When we think about food independence, we may envision growing fruits and vegetables in our backyards, supporting local farmers, and being mindful of our waste disposal.

In Puerto Rico, the intersection of food sovereignty challenges, landfill crisis, and corruption underscores the urgency for education on sustainable practices. Achieving food sovereignty proves challenging in Puerto Rico. According to the US Department of Agriculture (USDA), over 85% of the food products consumed on the island are imported, placing local farmers, or “jíbaros,” at a disadvantage.

Oscar Meléndez Colón, Chief Business Development Officer of Trito Agro-Industrial Services, Inc. (TAIS), a Puerto Rican organic recycling company, emphasizes the need to address the island’s flawed garbage disposal system to achieve food sovereignty.

“The problem with organics is that when they end up in landfills, they rot and create methane,” Colón explained, which is more than 28 times as potent as carbon dioxide at trapping heat in the atmosphere. “For about seven years, we’ve been recycling food scraps and composting them commercially.”

TAIS addresses this challenge by implementing a sustainable cycle: it collects food scraps, transforms them into compost, utilizes the compost to cultivate new food, and subsequently distributes the produce to the community. Despite these efforts, the cost of local food in Puerto Rico remains a hurdle, presenting difficulties for jíbaros.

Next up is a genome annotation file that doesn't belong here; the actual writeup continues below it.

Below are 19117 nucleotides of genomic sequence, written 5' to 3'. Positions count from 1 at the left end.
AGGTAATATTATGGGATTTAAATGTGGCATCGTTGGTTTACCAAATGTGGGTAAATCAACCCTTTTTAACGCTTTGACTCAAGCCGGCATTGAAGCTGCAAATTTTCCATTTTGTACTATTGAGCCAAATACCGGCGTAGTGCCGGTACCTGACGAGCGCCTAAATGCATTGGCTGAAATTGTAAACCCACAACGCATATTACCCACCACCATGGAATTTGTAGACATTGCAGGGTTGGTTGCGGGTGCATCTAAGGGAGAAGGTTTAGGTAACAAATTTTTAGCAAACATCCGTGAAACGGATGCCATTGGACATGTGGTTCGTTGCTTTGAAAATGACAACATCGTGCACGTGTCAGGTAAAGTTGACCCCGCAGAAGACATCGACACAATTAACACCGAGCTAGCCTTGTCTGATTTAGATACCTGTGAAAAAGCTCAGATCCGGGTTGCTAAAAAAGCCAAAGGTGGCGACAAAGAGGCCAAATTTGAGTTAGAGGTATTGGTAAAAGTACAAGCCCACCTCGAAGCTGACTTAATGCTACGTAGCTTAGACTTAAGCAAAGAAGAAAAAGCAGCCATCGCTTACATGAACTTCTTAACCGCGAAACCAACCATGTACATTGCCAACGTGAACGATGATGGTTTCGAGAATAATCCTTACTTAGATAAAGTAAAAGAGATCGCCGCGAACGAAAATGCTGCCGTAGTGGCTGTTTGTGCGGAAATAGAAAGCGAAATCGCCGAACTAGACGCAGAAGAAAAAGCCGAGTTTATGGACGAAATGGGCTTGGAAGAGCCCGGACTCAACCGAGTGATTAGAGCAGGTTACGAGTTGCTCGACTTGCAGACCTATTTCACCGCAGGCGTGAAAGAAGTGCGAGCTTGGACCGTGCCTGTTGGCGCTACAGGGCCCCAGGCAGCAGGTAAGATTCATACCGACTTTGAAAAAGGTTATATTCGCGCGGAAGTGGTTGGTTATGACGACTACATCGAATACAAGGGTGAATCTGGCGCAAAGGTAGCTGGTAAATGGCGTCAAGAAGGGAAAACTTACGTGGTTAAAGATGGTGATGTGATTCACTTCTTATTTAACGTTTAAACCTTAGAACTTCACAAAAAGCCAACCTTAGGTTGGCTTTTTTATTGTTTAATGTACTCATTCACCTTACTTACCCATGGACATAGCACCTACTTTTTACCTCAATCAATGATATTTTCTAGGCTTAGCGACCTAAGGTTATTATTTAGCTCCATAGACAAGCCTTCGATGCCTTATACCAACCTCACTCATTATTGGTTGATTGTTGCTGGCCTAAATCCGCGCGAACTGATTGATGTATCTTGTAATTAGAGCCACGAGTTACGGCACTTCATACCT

Historically, the US encouraged an economy in Puerto Rico centered around sugar, tobacco, and coffee, leading to an economic boom during the late 19th and early 20th centuries. Over time, sugar production overshadowed other crops, and diverse agricultural practices faded. By the 1930s, the sugar industry faced a decline, impacting the islands’ farming sector. Operation Bootstrap, a series of policies in the late 1940s, further shifted Puerto Rico’s economy from agriculture to industrialization, granting tax exemptions to private companies and sidelining agriculture.

By the time Puerto Rico adopted its current political status as a territory in 1952, many farmers were forced to leave their lands and move to urban centers in search of employment, a problem that persists today. In an effort to combat this trend, Colón and his colleagues at TAIS hope to “redefine the value of waste.” TAIS collects people’s food scraps, processes them into compost used to cultivate food, and redistributes it to those purchasing their services. 

Founder Engineer Carlos Pacheco coined this cycle ‘Recicloponía,’ an agricultural production model based on recovering organic waste, transforming it into inputs through fermentative composting, and returning these inputs to farmers for their farms.

However, an often overlooked issue with food sovereignty in Puerto Rico is the landfill crisis. In 2019, it was determined that most landfills have a remaining lifespan of two to four years. Most of the island’s 29 landfills exceed capacity and fail to comply with Resource Conservation and Recovery Act regulations. These landfills, often unlined and uncovered, overflow with waste, contaminate water supplies, attract pests, and release odors into nearby homes.

Colón pointed out that in improperly regulated landfills, leachate, the foul liquid from garbage cans containing food waste, can seep into aquifers. Properly regulated landfills have liners at the bottom to prevent leaching into aquifers, but not all Puerto Rican landfills meet these standards.

María E. Ocasio-Torres, environmental and sustainability educator for Proyecto Raíces, believes that part of this crisis is due to a lack of education. 

“In Puerto Rico, the focus has been on recycling, but recycling isn’t really the solution because almost everything ends up in the landfill,” she said. “The government has not taken the responsibility to educate the people on how to recycle, and there is no strategic plan to implement recycling in every neighborhood or condominium.”